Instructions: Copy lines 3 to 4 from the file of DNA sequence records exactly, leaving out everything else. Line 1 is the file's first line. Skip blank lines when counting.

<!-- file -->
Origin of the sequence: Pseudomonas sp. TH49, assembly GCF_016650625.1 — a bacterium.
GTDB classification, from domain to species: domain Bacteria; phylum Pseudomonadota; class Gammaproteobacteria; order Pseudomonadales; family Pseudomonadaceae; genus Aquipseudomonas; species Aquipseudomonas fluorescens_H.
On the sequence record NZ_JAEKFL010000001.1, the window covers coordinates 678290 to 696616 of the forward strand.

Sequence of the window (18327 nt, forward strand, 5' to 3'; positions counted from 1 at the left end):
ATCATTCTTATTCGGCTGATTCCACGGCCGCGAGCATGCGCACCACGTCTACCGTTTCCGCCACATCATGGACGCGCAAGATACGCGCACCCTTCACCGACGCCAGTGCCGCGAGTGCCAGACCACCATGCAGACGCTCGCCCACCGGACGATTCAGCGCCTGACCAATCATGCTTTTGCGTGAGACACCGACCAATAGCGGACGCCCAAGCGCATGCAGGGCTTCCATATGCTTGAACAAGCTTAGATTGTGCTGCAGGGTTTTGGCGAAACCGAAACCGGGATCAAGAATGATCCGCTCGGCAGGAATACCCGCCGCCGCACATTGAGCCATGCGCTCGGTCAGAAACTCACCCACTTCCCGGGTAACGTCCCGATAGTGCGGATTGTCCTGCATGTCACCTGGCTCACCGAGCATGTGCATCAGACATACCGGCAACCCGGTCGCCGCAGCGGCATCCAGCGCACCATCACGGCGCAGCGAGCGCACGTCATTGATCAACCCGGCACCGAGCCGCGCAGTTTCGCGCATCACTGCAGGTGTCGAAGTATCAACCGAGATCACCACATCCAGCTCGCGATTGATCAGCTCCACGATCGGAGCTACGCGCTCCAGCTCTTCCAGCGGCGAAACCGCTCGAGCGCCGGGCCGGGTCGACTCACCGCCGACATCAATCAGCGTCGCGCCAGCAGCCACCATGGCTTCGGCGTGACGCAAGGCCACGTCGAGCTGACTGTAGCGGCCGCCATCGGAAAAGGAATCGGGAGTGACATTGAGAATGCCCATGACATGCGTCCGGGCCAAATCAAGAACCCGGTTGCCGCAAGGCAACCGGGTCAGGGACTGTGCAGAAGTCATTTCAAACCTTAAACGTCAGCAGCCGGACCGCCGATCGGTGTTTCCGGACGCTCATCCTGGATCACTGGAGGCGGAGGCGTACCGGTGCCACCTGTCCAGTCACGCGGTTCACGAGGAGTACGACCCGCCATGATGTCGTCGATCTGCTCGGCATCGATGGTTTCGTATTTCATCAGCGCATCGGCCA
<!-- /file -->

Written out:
On the sequence record NZ_JAEKFL010000001.1, the window covers coordinates 678290 to 696616 of the forward strand.

Sequence of the window (18327 nt, forward strand, 5' to 3'; positions counted from 1 at the left end):